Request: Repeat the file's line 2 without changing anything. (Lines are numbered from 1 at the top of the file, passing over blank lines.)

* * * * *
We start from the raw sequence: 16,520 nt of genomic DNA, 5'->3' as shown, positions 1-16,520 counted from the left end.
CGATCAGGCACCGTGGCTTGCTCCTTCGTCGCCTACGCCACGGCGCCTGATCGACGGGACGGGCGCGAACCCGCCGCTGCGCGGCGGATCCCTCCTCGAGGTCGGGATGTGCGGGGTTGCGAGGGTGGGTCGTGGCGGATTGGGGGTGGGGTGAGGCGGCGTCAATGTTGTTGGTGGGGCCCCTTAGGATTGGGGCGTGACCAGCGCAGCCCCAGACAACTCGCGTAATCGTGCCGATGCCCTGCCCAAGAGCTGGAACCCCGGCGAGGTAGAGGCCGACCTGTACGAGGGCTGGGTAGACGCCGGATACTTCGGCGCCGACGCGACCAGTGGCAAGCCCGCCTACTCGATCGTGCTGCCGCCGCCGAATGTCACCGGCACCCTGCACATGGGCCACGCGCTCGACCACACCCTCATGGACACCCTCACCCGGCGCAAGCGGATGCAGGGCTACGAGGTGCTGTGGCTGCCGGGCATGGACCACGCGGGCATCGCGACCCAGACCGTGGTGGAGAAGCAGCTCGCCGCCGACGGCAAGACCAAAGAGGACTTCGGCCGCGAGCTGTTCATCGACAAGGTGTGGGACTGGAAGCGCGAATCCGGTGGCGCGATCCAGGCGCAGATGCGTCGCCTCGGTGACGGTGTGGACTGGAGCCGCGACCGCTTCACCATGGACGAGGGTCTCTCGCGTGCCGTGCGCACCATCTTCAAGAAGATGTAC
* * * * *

CGATCAGGCACCGTGGCTTGCTCCTTCGTCGCCTACGCCACGGCGCCTGATCGACGGGACGGGCGCGAACCCGCCGCTGCGCGGCGGATCCCTCCTCGAGGTCGGGATGTGCGGGGTTGCGAGGGTGGGTCGTGGCGGATTGGGGGTGGGGTGAGGCGGCGTCAATGTTGTTGGTGGGGCCCCTTAGGATTGGGGCGTGACCAGCGCAGCCCCAGACAACTCGCGTAATCGTGCCGATGCCCTGCCCAAGAGCTGGAACCCCGGCGAGGTAGAGGCCGACCTGTACGAGGGCTGGGTAGACGCCGGATACTTCGGCGCCGACGCGACCAGTGGCAAGCCCGCCTACTCGATCGTGCTGCCGCCGCCGAATGTCACCGGCACCCTGCACATGGGCCACGCGCTCGACCACACCCTCATGGACACCCTCACCCGGCGCAAGCGGATGCAGGGCTACGAGGTGCTGTGGCTGCCGGGCATGGACCACGCGGGCATCGCGACCCAGACCGTGGTGGAGAAGCAGCTCGCCGCCGACGGCAAGACCAAAGAGGACTTCGGCCGCGAGCTGTTCATCGACAAGGTGTGGGACTGGAAGCGCGAATCCGGTGGCGCGATCCAGGCGCAGATGCGTCGCCTCGGTGACGGTGTGGACTGGAGCCGCGACCGCTTCACCATGGACGAGGGTCTCTCGCGTGCCGTGCGCACCATCTTCAAGAAGATGTAC